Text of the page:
Menthol: A primary comment of peppermint oil, menthol is highly praised for its anesthetic properties, which is why it is used so often, not only in the cosmetic industry, but also in pharmaceuticals. Menthol is unique in its biochemical activity, activating the TRPM8 receptors in the skin, which are responsible for the sensing of cold temperatures in the human body. While it does not actually change the temperature of the skin, it induces a similar effect and, in conjunction with its local anesthetic properties, is a great addition to your aftershave balm/splash.
Aloe Barbadensis: Aloe Leaf Juice/Gel is used in many aftershave splashes, toners, and balms. Especially if you’ve had a bad shave, aloe can have a significant impact on the soothing and healing of razor burn. Aloe has been shown to help in the proliferation of TGF-beta1, which are a family of cytokines absolutely essential for efficient wound healing. In addition to wound-healing, aloe leaf gel has been shown to reduce pain levels and prevent infection.
Calendula officinalis: A component of a few artisan-produced aftershaves, Calendula extracts have been clinically proven to promote skin healing. Taking a slightly different approach than other skin-nourishing ingredients, C. officinalis stimulates the production of connective and smooth muscle actin. In combination with the some of the skin-healing ingredients mentioned above, aftershaves can pack a powerful punch in aiding skin hydration, healing, and comfort.
Panthenol: Panthenol is widely used in cosmetics and dermatological products. It is a primary alcohol provitamin of B5 and has significant effects on wound healing and hydration of the stratum corneum, or the outermost layer of the epidermis.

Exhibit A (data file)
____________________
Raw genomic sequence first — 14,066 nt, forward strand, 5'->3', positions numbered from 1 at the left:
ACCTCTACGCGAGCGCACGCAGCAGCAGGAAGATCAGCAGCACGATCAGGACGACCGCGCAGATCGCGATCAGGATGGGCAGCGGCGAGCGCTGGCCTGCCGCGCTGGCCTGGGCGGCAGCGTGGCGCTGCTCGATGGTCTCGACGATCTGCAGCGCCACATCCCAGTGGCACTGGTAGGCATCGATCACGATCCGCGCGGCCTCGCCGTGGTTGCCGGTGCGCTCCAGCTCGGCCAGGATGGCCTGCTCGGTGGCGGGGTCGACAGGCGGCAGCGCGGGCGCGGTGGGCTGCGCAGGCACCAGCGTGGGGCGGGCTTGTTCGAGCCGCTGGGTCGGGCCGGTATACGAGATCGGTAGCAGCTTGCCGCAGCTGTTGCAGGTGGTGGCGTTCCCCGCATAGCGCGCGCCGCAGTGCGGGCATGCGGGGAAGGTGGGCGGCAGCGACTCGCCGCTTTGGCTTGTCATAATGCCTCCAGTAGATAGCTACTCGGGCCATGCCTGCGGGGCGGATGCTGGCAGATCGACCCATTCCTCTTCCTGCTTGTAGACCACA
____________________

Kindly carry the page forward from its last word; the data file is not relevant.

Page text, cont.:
Phenoxyethanol: Phenoxyethanol is a preservative ingredient found in many cosmetic and pharmaceutical products. In aftershaves, not only does it have preservative, antimicrobial properties, but it can also stabilize the fragrance components. It is used very frequently because it is among the safest preservatives on the market to use when present in its normal concentrations.
Shea Butter: Taken from the African Shea Tree, many of Shea butters’ unsaponifiables are used in shaving soaps and aftershave balms. Triterpene alcohol makes up a majority of obtained shea butter. Within this alcohol are “Cinnamate esters” which have a UV protection rate so significant it is used in many advanced and highly protective sunscreens. Along with jojoba oil, shea butter is also very helpful in retaining moisture in the skin, and helping the skin quickly return to its normally-hydrated state.
Allantoin: Allantoin is a nitrogenous organic compound found in nature and is used widely in cosmetics. It has been proven to have very significant effects on skin conditioning and dermal wound healing, used often in dermatological creams to treat severe skin conditions. Used in an aftershave balm, this would be a great way to help prepare your skin for the day ahead, or if you have to shave consecutive days after a bad shave.
Your daily shave is leaving a mark. Maybe more than you even know, as your skin tries to recover from microscopic cuts, nicks, and abrasions. Choose a post-shave product to heal, sooth, and nourish your skin.